U student held in Iowa on conspiracy charges

Scott DeMuth is allegedly connected to a 2004 incident at the University of Iowa.

James Nord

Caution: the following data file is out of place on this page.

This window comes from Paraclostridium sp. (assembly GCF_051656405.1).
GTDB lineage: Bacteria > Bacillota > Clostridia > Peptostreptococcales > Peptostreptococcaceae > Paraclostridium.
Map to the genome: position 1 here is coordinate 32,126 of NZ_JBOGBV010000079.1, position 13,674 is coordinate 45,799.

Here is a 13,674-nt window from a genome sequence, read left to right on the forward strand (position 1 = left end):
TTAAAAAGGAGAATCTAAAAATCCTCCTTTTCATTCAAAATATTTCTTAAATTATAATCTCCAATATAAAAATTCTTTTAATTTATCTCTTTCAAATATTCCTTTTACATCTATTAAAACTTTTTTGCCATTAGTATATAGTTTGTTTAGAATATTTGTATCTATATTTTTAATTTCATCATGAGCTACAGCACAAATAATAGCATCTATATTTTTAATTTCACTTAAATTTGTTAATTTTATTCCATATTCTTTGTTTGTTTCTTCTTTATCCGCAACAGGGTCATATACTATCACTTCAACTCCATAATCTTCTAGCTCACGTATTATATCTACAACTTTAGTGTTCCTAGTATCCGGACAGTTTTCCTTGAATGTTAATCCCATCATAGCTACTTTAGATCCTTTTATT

Two Minnesota activists are being held in Iowa in relation to the vandalism of a research lab at the University of Iowa in 2004. Scott DeMuth, a University of Minnesota sociology graduate student, and Carrie Feldman, a former student of St. Catherine University in St. Paul, were separately subpoenaed to appear in front of a grand jury in Davenport, Iowa, regarding the incident. Fellow activists criticized the grand juryâÄôs actions as intimidation by the federal government, and DeMuthâÄôs colleague in the sociology department, Raphi Rechitsky, called it a âÄúlegalized witch-hunt.âÄù In Nov. 2004, the group, Animal Liberation Front, claimed responsibility for vandalism at the University of Iowa, when they broke into research laboratories, released test animals and destroyed computers and research data, according to the groupâÄôs Web site. Authorities estimate there was hundreds of thousands of dollars worth of damage to some of the universityâÄôs psychology department. DeMuth is linked to the vandalism by a journal and lock pick discovered at his residence during the Republican National Convention in 2008. Feldman, 20, was subpoenaed by FBI agents on Oct. 13, 2009 to appear in court two days later. DeMuthâÄôs subpoena came Nov. 9 to appear Nov. 17. DeMuth and Feldman both appeared Nov. 17 and refused to testify in front of the grand jury. As a result, Judge John Jarvey ruled they were in contempt of court and decided to detain them. Roughly 40 protesters demonstrated outside of the building during the proceedings. DeMuth was indicted for conspiracy on Nov. 18, and the contempt charges were dropped. The federal government is prosecuting DeMuth under the Animal Enterprise Terrorism Act of 2006. According to the indictment, âÄúScott Ryan DeMuth did knowingly and intentionally conspire with persons unknown to the grand jury to commit animal enterprise terrorism and cause economic damage to the animal enterprise in an amount exceeding $10,000.âÄù At his arraignment Nov. 20, DeMuth pleaded not guilty to the charge, and his attorney is requesting that he be released. The decision is still forthcoming. âÄúThey both believe that theyâÄôre being targeted because they are visible and outspoken members of a resistance movement, not because the feds actually believe that either of them did anything illegal,âÄù said Luce Guillen-Givens, a member of the organization Earth Warriors are OK! to which DeMuth and Feldman belonged. Mike Bladel, the public information officer for the U.S. AttorneyâÄôs Office, Southern District of Iowa, declined to comment on the case. DeMuth and Feldman worked together at Minneapolis-based organizations, such as EWOK!, an organization that provides support for political prisoners. The group is now rallying support for the two by spreading information about the case. Guillen-Givens accused the grand jury of calling DeMuth and Feldman simply because of their connections to activist groups. âÄúThese are common tactics that they use, this sort of fishing expedition of a grand jury and making these very tenuous links between people whose only association with each other may be the fact that they share some sort of political ideology or run in the same social or political circles,âÄù Guillen-Givins said. She also questioned the constitutionality of grand juries and the fact that jurors arenâÄôt screened for bias. But University Law School professor Stephen Cribari said there is not a screening process because the grand jury isnâÄôt conducting a trial. âÄúAll theyâÄôre doing is saying, âÄòWhat youâÄôve told us is enough for us to say this crime probably was committed, and this defendant probably did it,âÄô âÄùCribari said.